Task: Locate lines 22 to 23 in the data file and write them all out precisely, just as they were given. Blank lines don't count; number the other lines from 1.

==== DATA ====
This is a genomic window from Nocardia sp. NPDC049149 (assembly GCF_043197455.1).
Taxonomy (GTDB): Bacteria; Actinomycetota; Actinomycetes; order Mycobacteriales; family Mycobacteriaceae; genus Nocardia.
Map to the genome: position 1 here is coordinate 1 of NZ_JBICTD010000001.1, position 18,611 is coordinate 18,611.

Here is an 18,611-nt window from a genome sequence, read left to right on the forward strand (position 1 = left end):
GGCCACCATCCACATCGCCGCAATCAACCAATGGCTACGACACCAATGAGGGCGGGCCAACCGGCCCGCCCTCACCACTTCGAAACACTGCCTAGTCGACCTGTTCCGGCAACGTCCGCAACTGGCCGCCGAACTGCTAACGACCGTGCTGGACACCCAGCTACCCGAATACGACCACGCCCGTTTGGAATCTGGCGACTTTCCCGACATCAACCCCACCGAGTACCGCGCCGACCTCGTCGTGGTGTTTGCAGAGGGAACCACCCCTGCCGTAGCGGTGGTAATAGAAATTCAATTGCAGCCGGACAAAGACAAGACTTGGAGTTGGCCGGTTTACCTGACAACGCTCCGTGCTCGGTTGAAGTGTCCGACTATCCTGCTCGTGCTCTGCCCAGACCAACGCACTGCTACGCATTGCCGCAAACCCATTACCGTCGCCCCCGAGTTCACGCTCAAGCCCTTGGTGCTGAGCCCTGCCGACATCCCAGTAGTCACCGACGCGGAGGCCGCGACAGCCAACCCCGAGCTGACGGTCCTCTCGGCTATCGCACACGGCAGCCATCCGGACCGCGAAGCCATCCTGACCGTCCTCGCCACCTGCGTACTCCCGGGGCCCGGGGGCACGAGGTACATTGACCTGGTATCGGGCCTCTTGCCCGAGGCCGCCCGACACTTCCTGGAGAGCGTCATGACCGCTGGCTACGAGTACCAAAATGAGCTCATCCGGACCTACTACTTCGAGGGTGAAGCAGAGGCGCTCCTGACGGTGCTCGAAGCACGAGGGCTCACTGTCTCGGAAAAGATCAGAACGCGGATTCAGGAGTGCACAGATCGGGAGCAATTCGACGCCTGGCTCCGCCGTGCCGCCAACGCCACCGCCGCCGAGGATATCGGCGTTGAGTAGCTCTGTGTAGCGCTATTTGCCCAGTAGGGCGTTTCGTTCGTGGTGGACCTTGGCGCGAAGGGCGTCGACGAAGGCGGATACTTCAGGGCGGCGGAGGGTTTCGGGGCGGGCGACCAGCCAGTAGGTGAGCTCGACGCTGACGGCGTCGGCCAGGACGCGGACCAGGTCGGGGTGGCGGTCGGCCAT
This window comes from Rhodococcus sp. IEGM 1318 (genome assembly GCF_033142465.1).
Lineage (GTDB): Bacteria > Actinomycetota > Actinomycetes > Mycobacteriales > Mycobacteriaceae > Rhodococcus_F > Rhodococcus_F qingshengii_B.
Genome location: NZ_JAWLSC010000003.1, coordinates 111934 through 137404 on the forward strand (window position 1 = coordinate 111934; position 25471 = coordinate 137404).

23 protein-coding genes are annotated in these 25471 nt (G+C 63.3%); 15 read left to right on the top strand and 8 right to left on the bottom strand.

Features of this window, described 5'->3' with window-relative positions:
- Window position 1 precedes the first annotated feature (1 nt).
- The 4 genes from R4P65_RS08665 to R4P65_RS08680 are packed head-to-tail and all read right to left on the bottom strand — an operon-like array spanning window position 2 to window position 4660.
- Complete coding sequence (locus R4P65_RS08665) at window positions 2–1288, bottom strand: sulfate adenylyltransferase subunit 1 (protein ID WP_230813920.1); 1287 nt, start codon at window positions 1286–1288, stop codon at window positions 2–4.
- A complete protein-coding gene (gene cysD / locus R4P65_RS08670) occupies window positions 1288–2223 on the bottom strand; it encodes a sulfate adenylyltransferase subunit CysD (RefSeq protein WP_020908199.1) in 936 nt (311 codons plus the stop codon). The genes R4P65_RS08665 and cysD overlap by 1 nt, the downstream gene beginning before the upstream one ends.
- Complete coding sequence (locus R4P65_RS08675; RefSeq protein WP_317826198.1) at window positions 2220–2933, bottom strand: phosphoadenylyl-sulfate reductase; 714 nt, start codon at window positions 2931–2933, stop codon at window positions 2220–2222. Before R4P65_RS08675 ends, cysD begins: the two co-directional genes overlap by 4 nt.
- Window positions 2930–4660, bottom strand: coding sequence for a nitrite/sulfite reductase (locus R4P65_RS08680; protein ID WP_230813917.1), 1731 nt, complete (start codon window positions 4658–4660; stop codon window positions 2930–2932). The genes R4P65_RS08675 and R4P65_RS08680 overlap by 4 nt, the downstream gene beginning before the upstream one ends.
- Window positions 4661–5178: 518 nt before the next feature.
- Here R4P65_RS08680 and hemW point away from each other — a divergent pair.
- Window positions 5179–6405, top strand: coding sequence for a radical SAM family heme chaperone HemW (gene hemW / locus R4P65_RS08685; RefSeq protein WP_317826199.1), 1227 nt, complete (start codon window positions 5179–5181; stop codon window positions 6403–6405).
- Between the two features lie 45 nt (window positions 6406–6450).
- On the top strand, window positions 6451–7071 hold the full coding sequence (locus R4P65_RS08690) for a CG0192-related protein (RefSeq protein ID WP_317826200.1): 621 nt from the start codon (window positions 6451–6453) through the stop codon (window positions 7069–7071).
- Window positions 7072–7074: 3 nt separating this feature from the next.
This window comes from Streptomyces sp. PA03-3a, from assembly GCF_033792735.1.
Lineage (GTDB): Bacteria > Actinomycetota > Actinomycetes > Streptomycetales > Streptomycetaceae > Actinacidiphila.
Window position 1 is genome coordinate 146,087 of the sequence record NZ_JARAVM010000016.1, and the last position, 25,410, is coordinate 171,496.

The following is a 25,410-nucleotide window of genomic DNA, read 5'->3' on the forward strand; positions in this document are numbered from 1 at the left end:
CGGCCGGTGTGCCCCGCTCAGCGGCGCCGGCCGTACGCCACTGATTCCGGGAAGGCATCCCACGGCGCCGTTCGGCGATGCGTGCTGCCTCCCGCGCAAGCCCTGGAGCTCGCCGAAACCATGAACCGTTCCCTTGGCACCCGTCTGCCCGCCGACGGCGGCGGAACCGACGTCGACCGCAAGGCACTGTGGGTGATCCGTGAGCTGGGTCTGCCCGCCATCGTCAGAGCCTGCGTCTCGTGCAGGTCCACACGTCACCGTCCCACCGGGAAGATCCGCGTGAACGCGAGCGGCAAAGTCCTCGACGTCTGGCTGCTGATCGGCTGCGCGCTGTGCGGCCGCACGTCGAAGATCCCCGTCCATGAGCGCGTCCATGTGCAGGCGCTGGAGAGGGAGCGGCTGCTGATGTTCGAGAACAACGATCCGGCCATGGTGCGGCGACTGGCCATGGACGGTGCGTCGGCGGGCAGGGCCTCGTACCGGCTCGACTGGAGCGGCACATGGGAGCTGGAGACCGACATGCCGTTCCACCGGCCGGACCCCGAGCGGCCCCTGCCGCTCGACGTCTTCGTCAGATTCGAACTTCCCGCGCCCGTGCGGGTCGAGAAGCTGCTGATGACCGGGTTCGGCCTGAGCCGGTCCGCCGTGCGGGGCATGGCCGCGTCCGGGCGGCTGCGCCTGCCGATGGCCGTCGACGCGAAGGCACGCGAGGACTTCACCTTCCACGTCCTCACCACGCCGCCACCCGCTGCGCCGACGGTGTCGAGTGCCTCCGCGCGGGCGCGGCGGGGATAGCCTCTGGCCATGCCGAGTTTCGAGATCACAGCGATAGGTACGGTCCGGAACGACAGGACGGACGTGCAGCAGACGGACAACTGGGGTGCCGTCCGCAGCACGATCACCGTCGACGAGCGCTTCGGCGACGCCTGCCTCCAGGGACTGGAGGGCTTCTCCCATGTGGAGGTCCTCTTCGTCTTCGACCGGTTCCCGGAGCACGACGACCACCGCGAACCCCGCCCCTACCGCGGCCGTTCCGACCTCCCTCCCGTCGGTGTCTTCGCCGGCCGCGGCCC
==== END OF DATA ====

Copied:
- Window positions 7072–7074: 3 nt separating this feature from the next.
This window comes from Streptomyces sp. PA03-3a, from assembly GCF_033792735.1.